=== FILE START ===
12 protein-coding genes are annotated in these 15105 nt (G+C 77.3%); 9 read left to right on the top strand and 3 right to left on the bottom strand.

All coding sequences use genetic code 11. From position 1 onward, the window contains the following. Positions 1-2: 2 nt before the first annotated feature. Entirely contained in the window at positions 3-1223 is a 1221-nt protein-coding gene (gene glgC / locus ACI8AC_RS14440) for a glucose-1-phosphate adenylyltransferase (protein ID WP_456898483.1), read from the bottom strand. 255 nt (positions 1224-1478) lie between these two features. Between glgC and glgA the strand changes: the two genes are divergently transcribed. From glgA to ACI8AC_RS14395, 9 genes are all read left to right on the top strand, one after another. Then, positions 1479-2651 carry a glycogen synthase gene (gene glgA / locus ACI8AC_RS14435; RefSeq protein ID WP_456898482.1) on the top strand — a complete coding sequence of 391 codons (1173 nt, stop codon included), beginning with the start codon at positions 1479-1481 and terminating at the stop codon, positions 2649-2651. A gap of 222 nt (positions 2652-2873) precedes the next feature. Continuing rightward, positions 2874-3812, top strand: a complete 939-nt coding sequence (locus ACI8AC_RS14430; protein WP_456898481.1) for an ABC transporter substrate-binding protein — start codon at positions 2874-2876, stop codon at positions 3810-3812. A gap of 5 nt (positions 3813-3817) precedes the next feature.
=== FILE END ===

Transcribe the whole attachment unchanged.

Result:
12 protein-coding genes are annotated in these 15105 nt (G+C 77.3%); 9 read left to right on the top strand and 3 right to left on the bottom strand.

All coding sequences use genetic code 11. From position 1 onward, the window contains the following. Positions 1-2: 2 nt before the first annotated feature. Entirely contained in the window at positions 3-1223 is a 1221-nt protein-coding gene (gene glgC / locus ACI8AC_RS14440) for a glucose-1-phosphate adenylyltransferase (protein ID WP_456898483.1), read from the bottom strand. 255 nt (positions 1224-1478) lie between these two features. Between glgC and glgA the strand changes: the two genes are divergently transcribed. From glgA to ACI8AC_RS14395, 9 genes are all read left to right on the top strand, one after another. Then, positions 1479-2651 carry a glycogen synthase gene (gene glgA / locus ACI8AC_RS14435; RefSeq protein ID WP_456898482.1) on the top strand — a complete coding sequence of 391 codons (1173 nt, stop codon included), beginning with the start codon at positions 1479-1481 and terminating at the stop codon, positions 2649-2651. A gap of 222 nt (positions 2652-2873) precedes the next feature. Continuing rightward, positions 2874-3812, top strand: a complete 939-nt coding sequence (locus ACI8AC_RS14430; protein WP_456898481.1) for an ABC transporter substrate-binding protein — start codon at positions 2874-2876, stop codon at positions 3810-3812. A gap of 5 nt (positions 3813-3817) precedes the next feature.